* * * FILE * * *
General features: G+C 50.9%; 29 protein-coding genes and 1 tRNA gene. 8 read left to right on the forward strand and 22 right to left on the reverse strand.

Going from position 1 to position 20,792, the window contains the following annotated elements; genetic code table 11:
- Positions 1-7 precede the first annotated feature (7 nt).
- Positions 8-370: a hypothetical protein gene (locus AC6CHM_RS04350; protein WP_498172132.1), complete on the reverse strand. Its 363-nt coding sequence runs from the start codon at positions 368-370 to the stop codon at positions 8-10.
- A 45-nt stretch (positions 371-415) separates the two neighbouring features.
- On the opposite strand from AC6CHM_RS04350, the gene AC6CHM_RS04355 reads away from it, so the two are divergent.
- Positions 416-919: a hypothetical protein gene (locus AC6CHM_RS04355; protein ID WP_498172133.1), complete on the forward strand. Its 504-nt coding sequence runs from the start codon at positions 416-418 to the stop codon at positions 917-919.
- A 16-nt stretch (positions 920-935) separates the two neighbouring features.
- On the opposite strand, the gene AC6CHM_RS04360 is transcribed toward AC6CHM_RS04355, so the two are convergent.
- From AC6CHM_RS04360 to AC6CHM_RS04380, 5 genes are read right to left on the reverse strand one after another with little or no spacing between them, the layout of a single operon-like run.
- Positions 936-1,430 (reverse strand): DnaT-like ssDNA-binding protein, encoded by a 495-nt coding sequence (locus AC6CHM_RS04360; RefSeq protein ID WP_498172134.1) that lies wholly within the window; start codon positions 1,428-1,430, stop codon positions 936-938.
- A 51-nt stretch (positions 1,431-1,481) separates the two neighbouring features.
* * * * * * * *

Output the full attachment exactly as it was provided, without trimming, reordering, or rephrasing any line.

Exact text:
General features: G+C 50.9%; 29 protein-coding genes and 1 tRNA gene. 8 read left to right on the forward strand and 22 right to left on the reverse strand.

Going from position 1 to position 20,792, the window contains the following annotated elements; genetic code table 11:
- Positions 1-7 precede the first annotated feature (7 nt).
- Positions 8-370: a hypothetical protein gene (locus AC6CHM_RS04350; protein WP_498172132.1), complete on the reverse strand. Its 363-nt coding sequence runs from the start codon at positions 368-370 to the stop codon at positions 8-10.
- A 45-nt stretch (positions 371-415) separates the two neighbouring features.
- On the opposite strand from AC6CHM_RS04350, the gene AC6CHM_RS04355 reads away from it, so the two are divergent.
- Positions 416-919: a hypothetical protein gene (locus AC6CHM_RS04355; protein ID WP_498172133.1), complete on the forward strand. Its 504-nt coding sequence runs from the start codon at positions 416-418 to the stop codon at positions 917-919.
- A 16-nt stretch (positions 920-935) separates the two neighbouring features.
- On the opposite strand, the gene AC6CHM_RS04360 is transcribed toward AC6CHM_RS04355, so the two are convergent.
- From AC6CHM_RS04360 to AC6CHM_RS04380, 5 genes are read right to left on the reverse strand one after another with little or no spacing between them, the layout of a single operon-like run.
- Positions 936-1,430 (reverse strand): DnaT-like ssDNA-binding protein, encoded by a 495-nt coding sequence (locus AC6CHM_RS04360; RefSeq protein ID WP_498172134.1) that lies wholly within the window; start codon positions 1,428-1,430, stop codon positions 936-938.
- A 51-nt stretch (positions 1,431-1,481) separates the two neighbouring features.